What is the Difference Between Modern and Contemporary Furniture?

interior design

In most contexts, when we talk about something being modern, we are saying that it is up-to-date, and representative of the present as opposed to the past. In art and literature and interior design, however, the word modern is actually used as a label for a specific period of creative expression which – loosely speaking – lasted from the end of the 19th century to the middle of the 20th century. So, in the context of talking about culture and philosophy, modern isn’t very modern at all.

The word contemporary, on the other hand, has a meaning which is fairly consistent regardless of its usage: something which exists or occurs in the present or at the same time as something else.
So, if this was written in the 1950s, the modernist movement would be contemporary, but now that we’re in the 2020s, contemporary still refers to things and events of now, whereas modern refers to things and events from a specific period of time in our past.

Now that we have that cleared up, let’s take a look at how these words can be applied to furniture. The furnishings of our homes vary – like many things – according to our aesthetic and practical tastes. At the moment, the contemporary interior design trends share a lot of common ground with the modernist ones, but that’s not to say there aren’t significant differences too. Here’s a breakdown of the main attributes of each.

The Modernist Movement: A Revolution of Style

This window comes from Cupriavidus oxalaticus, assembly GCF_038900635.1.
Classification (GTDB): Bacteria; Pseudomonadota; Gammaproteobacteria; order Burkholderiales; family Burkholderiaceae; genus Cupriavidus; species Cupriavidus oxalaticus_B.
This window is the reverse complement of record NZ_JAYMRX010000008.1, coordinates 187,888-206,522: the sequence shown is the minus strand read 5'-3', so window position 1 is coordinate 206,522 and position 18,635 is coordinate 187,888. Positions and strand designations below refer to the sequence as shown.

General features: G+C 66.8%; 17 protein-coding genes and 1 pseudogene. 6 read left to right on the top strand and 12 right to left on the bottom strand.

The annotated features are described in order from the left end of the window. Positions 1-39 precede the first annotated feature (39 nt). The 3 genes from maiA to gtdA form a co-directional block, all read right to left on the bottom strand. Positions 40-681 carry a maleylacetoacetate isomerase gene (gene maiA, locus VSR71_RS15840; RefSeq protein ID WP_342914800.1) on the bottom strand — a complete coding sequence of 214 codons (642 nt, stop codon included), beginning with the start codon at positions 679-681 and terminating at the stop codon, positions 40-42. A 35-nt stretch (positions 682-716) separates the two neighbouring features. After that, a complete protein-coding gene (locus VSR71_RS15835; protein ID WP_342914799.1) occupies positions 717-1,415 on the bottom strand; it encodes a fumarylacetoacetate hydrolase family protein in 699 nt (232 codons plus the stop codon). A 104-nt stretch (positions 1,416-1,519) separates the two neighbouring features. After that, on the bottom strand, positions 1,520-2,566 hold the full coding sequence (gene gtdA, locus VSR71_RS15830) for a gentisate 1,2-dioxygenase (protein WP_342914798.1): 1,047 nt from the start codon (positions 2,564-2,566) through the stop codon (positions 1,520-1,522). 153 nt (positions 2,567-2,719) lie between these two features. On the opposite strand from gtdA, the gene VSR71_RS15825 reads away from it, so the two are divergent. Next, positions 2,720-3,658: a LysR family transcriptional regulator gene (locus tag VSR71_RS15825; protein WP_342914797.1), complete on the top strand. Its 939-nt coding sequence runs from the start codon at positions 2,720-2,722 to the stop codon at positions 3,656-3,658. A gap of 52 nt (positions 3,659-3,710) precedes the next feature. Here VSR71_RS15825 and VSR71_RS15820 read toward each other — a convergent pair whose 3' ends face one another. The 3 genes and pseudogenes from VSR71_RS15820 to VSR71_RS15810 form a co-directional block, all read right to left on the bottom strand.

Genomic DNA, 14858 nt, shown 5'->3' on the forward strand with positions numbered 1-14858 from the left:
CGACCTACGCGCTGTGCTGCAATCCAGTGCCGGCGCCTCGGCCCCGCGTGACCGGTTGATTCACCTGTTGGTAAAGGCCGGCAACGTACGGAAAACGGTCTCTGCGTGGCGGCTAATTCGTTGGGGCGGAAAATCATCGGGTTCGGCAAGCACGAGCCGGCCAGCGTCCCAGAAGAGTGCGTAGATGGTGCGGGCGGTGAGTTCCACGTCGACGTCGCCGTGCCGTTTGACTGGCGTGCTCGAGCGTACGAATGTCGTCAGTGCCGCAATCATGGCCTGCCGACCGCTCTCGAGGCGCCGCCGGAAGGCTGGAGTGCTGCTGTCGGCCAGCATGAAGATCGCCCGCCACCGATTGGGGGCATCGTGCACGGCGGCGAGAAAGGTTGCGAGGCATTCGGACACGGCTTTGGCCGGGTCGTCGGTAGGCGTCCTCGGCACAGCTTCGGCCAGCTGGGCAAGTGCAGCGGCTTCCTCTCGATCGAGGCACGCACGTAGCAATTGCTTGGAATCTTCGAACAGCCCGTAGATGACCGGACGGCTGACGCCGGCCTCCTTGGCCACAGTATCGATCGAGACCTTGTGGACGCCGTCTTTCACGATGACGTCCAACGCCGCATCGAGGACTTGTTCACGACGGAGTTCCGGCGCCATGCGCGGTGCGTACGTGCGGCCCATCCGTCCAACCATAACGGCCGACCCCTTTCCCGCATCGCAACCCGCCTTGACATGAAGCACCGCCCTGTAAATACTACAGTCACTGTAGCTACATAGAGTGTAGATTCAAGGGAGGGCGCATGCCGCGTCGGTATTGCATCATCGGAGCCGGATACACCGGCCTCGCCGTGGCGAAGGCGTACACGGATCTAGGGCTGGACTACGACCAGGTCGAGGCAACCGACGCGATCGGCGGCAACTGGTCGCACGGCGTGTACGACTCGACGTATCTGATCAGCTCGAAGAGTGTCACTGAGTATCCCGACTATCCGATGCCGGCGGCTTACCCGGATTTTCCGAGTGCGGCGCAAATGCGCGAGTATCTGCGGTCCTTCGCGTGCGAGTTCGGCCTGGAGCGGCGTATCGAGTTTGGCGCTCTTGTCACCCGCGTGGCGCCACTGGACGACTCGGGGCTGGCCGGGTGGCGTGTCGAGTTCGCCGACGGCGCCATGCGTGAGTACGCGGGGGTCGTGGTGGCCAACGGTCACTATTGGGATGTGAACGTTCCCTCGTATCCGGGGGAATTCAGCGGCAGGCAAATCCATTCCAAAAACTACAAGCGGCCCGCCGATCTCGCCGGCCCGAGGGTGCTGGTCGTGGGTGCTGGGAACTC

As with any revolution, the modernist movement was abandonment of the stylistic conventions which had come before it. Through the Gothic, Baroque, Renaissance and Victorian eras, there had been a continued celebration of ornate, complicated design. As a reaction to this – and fuelled by the industrial age’s innovations in mass production – the modernist aesthetic was minimal, simple and clean.
Fashion moves fast. While this may always have been true, the first half of the 20th century lent the truth whole new layer of meaning, paving the way for the world of fashion we know today. Whilst being as nuanced and complicated as any time – and therefore difficult to generalise about – the modernist interior design movement is often broken up into 2 main sub-categories: Art Deco and Mid-Century Modern.
Both of these share many attributes, such as their focus on function over aesthetics, but there are important differences too.

Art Deco: Key Features

• Heavy use of geometric shapes and simple lines.
• Sparse, subtle designs
• Basic patterns used to create rhythm
• Glass, chrome and metallic materials routinely used
• Block colours – neutral or bold – or monochrome

Mid-Century Modern: Key Features

• Natural shapes with organic curves and lines
• Minimal, warm designs
• Repetition used to create harmony
• Wood is the favoured material
• Neutral and natural tones, accented with splashes of bold colour

The Contemporary Movement: The Ever-Changing Tastes of Now

As opposed to the post-modernist movement, which took modernism’s abandoning of previous norms one step further and started to challenge the conventions of form altogether, the contemporary movement instead built on the modernist approach, adding to the foundational modernist notions of simplicity and space, whilst incorporating other stylistic influences along the way.